It’s been my policy to upgrade my PC on Intel’s "tock" schedule, when they have a new architecture. There's really no reason to upgrade on the "ticks," since that's just a die shrink. Plus, my Sandy Bridge-based PC was starting to act a little funny, giving strange, random errors, and I hated the case. So I didn't need many excuses for a shopping spree at Fry's.
When my Core i7-4770K arrived (thanks, Intel), the shopping commenced. At first, I hesitated because the CPU had no heat sink, but my buddy Chris over at Tom's Hardware Guide said not to worry, any heat sink that works on a Socket 1156/1155 will work on the Socket 1150, which is the Haswell design.
For me, hardware construction is always the fun part, even though it's the most frustrating due to the design of the case and power supply. If I could design my own PC internals, they would be very different. The case, power supply, motherboard and heat sink were new. Everything else – memory, GPU, storage – came from the old PC.
Building this PC makes it abundantly clear why the at-home PC builder market has collapsed. I spent $400 on four parts. Right up the aisle from components, Fry's sells complete PCs for the same price. Yes, the specs aren't even close: the cheap desktops are a low-end AMD chip with integrated GPU, 4GB of memory, and 1TB of storage vs. my 3.8GHz Haswell chip, Nvidia GTX670 GPU, 16GB of memory, a 512GB SSD and 3TB of storage. But for a whole lot of people, the low-end PC is good enough.
I've never once bought a brand-name PC, except for laptops. Ever. My first PC on giving up on the Amiga some 20 years ago was built by a local screwdriver shop in Stamford, Connecticut, which I called home at the time. After that, it's all buying components and building them.
I'm pretty good at it, too. The computer started right up on the first try, no error beeps. And the first thing that hit me was a full UEFI interface. I've heard for years that UEFI was coming to retire the ancient BIOS that ran PCs, but this was the first time seeing it on one of my PCs, and it's a fantastic interface, prettier than Windows.
Unfortunately, that's where the fun ended. Windows wouldn't start. The hardware change was just too much for it. A reinstall was needed. I figured a quick erase of the SSD and reinstall would be academic. Wrong.
Installation took all of 15 minutes. The Nvidia drivers installed without a hitch, putting my two 24-inch monitors to full use. Gigabyte, the maker of my motherboard, had a very nice install disk that loaded up all drivers in just a few clicks.
Then began the fun. I keep Windows 7 Service Pack 1 stored on a local disk, and ran that first. Once it was done, there were still 126 updates to install. This makes Microsoft's lack of a second service pack for Windows 7 all the more frustrating. Those updates amounted to almost 1GB of downloads, a ridiculous amount. I really wish Microsoft would reconsider this decision.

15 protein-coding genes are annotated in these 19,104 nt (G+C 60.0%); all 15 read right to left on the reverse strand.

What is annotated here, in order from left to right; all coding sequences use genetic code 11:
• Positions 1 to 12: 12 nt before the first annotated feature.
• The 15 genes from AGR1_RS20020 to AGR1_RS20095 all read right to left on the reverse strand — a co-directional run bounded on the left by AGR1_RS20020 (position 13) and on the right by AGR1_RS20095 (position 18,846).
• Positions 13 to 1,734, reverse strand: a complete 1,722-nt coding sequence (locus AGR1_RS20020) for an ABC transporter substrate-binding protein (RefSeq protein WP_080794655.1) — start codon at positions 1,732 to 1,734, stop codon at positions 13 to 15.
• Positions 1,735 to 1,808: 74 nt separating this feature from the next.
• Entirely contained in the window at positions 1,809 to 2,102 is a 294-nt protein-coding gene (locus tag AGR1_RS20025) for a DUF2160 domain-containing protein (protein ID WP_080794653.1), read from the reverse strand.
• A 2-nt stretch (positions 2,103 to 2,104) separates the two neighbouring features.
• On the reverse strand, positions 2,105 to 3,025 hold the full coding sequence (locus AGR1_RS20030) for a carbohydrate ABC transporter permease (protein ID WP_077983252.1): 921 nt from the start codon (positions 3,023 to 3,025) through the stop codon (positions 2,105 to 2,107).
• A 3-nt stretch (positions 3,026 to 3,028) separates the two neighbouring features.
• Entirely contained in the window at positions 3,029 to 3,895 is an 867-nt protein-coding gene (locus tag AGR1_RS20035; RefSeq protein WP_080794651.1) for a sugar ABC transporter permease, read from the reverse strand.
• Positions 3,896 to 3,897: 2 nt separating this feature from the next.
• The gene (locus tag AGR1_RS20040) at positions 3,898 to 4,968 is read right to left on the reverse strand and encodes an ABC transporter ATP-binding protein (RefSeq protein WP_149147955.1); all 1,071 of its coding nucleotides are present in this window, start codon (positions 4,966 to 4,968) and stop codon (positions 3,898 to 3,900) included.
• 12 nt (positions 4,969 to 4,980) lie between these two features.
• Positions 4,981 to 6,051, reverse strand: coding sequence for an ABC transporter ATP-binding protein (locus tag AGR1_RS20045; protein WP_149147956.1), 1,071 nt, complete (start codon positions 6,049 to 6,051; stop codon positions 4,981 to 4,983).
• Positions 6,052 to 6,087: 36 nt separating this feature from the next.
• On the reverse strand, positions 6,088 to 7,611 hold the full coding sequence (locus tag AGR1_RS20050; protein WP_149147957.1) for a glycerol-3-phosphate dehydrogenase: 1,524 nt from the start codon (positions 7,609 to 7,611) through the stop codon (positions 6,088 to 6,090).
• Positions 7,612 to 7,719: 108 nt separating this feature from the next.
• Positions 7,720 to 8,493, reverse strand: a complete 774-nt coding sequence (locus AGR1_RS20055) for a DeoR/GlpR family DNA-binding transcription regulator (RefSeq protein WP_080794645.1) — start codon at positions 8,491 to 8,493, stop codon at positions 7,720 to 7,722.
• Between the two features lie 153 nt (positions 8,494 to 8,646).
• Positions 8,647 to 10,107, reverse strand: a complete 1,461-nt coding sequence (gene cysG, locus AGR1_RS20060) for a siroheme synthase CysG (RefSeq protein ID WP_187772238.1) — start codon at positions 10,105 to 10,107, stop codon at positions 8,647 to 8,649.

Installing Office 2010 was held up because I'd saved my product key in an Office folder. So I couldn't install it since the key was in a PST file that only Outlook could open. Fortunately, I found a PST file viewer and got that installed. This resulted in another round of Windows updates to patch Office and .Net.
The biggest headache ended up being Rainmeter, which I can't live without any more. All my skins were lost, so a lot of time was spent downloading them and placing them just right.
Email was no issue. I store all of my email on my own domain, so Outlook brought down all my old mail again. Since Chrome is my browser, all I had to do was log in and all of my links appeared in the browser in a few seconds.
In the end, the hardest part of the install was the Microsoft end, due to the endless updates. Gigabyte did a fantastic job with a one-shot install and the way Chrome manages bookmarks saved me a ton of time. Windows needs a faster total install, because as of now, it's the most time-consuming by far.
So, after a day of reinstalls, what do I have to show for it? Well, I can't tell. In going from Sandy Bridge to Haswell, I see no visible difference. If I'm going to find a difference, I'll have to benchmark the system. When you can't tell the difference between hardware upgrades with your own eyes… you didn't get much. I will be doing the benchmark tests for our sister publication ITworld. For now, all I can say is I see no difference. When you need to benchmark a system to see if it's any faster, then it likely isn't, except in certain scenarios.